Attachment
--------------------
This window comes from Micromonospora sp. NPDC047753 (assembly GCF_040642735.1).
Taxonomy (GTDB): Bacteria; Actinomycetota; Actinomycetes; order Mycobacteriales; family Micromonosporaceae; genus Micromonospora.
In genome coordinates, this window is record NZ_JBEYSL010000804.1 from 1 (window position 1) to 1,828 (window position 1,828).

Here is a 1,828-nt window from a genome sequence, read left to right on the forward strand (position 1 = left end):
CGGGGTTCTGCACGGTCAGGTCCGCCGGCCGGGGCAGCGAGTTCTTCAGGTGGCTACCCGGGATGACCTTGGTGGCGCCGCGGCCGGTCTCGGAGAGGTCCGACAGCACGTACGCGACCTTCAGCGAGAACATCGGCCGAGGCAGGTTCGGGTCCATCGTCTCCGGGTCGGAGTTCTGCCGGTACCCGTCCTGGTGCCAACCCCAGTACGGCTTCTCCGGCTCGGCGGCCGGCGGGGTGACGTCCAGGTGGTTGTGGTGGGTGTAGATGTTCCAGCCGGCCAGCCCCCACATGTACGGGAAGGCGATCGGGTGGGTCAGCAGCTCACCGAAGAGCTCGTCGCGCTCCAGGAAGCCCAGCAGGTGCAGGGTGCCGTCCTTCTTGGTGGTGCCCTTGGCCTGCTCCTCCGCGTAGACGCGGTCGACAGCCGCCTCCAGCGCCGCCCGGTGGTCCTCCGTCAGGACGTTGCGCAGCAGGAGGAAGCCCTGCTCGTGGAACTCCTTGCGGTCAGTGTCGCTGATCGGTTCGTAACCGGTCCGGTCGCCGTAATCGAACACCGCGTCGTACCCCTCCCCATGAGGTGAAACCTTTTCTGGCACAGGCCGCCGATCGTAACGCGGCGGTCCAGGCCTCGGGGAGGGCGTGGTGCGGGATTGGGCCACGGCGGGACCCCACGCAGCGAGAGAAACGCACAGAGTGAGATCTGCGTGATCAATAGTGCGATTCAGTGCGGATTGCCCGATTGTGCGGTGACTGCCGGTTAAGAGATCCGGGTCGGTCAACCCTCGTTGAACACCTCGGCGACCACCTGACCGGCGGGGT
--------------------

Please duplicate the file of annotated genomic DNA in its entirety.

This window comes from Micromonospora sp. NPDC047753 (assembly GCF_040642735.1).
Taxonomy (GTDB): Bacteria; Actinomycetota; Actinomycetes; order Mycobacteriales; family Micromonosporaceae; genus Micromonospora.
In genome coordinates, this window is record NZ_JBEYSL010000804.1 from 1 (window position 1) to 1,828 (window position 1,828).

Here is a 1,828-nt window from a genome sequence, read left to right on the forward strand (position 1 = left end):
CGGGGTTCTGCACGGTCAGGTCCGCCGGCCGGGGCAGCGAGTTCTTCAGGTGGCTACCCGGGATGACCTTGGTGGCGCCGCGGCCGGTCTCGGAGAGGTCCGACAGCACGTACGCGACCTTCAGCGAGAACATCGGCCGAGGCAGGTTCGGGTCCATCGTCTCCGGGTCGGAGTTCTGCCGGTACCCGTCCTGGTGCCAACCCCAGTACGGCTTCTCCGGCTCGGCGGCCGGCGGGGTGACGTCCAGGTGGTTGTGGTGGGTGTAGATGTTCCAGCCGGCCAGCCCCCACATGTACGGGAAGGCGATCGGGTGGGTCAGCAGCTCACCGAAGAGCTCGTCGCGCTCCAGGAAGCCCAGCAGGTGCAGGGTGCCGTCCTTCTTGGTGGTGCCCTTGGCCTGCTCCTCCGCGTAGACGCGGTCGACAGCCGCCTCCAGCGCCGCCCGGTGGTCCTCCGTCAGGACGTTGCGCAGCAGGAGGAAGCCCTGCTCGTGGAACTCCTTGCGGTCAGTGTCGCTGATCGGTTCGTAACCGGTCCGGTCGCCGTAATCGAACACCGCGTCGTACCCCTCCCCATGAGGTGAAACCTTTTCTGGCACAGGCCGCCGATCGTAACGCGGCGGTCCAGGCCTCGGGGAGGGCGTGGTGCGGGATTGGGCCACGGCGGGACCCCACGCAGCGAGAGAAACGCACAGAGTGAGATCTGCGTGATCAATAGTGCGATTCAGTGCGGATTGCCCGATTGTGCGGTGACTGCCGGTTAAGAGATCCGGGTCGGTCAACCCTCGTTGAACACCTCGGCGACCACCTGACCGGCGGGGT